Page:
Last week I moved to Texas. Thursday, June 21st to be exact. I loaded down the bed to my pick up and drove me and my 3 kids from Denver to San Antonio. It took exactly 14hrs and 0 mins this time…and my first speeding ticket in the 16 years I’ve been driving. Guess I earned it.
The day before I left, Wednesday, I called my coach Joe and told him I was indeed moving back to Texas. I told him my broken foot as 100% healed, and that, while I was not in close to top form or 100 mile shape, I was feeling strong. Joe suggested I run the 60k at Pedernales, being Western States was out, and I happily agreed.
I spent lots of Saturday working in my house in Austin, TX. Pulling out carpet and taking inventory of all that I need to do to that house to sell it. Goodness, I hate that house…
When I got to the race Saturday evening, I was feeling tired and sore. But mentally, I was ready to run this night race. All the Capt’n Karl’s 60k’s start at 7pm. This one is a 30k loop down twice for the 60k runner’s. It’s light at the start, but by 9pm it is very much night. This means carrying lights is a must! And being there is no place to pick up lights on the course, carrying them from the start is the only way to go…if you want to run twisty, rolly trails with some rocks. At night.
At 7pm, we were off! Right away I took 2end to Steven Moore. But when we got to the river for the 1st time, I got lost! I kept climbing up onto these rocks. And then I (and all the guys behind me) had to jump (literally) down rock beds back to the river. We wasted a good minute or more due to my funny desire to run UP…finally, I gave up the lead, happily, to one of the guys…who lead us on to the course, and up the right path. My trail blazing probable cost us all a minute. And for me, a hole in my shirt and cactus in my leg.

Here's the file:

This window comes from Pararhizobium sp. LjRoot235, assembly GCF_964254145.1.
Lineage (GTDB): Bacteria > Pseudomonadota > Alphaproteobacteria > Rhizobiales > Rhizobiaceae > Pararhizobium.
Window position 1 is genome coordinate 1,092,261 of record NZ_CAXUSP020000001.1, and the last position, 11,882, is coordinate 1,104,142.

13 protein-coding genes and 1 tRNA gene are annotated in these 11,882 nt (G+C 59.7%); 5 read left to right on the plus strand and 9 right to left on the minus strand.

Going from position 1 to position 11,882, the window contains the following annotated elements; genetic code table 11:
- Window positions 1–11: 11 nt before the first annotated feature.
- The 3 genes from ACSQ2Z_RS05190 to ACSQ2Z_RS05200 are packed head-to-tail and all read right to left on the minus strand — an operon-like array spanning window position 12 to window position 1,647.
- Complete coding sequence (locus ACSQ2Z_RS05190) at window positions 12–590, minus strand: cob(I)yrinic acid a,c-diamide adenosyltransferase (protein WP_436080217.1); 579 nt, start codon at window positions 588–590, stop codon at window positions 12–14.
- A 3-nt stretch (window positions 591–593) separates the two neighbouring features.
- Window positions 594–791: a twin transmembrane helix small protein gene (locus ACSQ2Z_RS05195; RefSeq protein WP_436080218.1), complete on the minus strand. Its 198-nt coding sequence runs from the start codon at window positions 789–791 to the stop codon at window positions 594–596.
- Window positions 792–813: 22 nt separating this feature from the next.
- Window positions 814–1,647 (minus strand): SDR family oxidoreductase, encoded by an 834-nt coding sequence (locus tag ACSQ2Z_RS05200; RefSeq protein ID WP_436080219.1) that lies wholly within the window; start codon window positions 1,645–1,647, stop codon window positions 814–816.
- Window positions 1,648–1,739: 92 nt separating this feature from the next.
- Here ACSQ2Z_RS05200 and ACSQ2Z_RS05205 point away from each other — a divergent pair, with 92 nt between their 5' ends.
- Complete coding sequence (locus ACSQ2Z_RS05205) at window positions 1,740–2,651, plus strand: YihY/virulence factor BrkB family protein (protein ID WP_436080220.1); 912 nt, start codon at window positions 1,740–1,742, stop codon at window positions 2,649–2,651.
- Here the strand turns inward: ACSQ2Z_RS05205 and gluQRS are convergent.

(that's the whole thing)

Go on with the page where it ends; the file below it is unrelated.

Most of the first loop I ran with Jeremy Shlachter. We talked about tattoos and family, taking turns leading up and down the trails. Somewhere around mile 13, I took the lead and didn’t see Jeremy again until the finish line.
As I came in to the 30k aid-station, I saw the 2end place guy leaving. I decided to try and catch up with him on the river part in order to keep from getting lost again. 🙂 I followed him down the river bed and safely up the other side before asking to step by.
We played back-and-forth until about mile 27. Coming into that water station, I decided I would pick it up a LOT for a few miles and see what he (Stephen) did. I said something to him about giving a tempo effort and took off…I also decided to think of Steven Moore as a girl. My goal was to motivate myself to push. I knew I could have run the whole 27miles faster then I had, and I felt good. But it is hard for me to push past the “I feel good” point when I’m running. I run because I love to run. Don’t get me wrong. I am highly competitive and love to push my limits. But so often I have a very hard time figuring out how to dig deep and give it that little extra that is, in fact, my best. I am working on this. I want very much to race a race some day and think, “yep. THAT was the best I could give.” Hasn’t happened yet.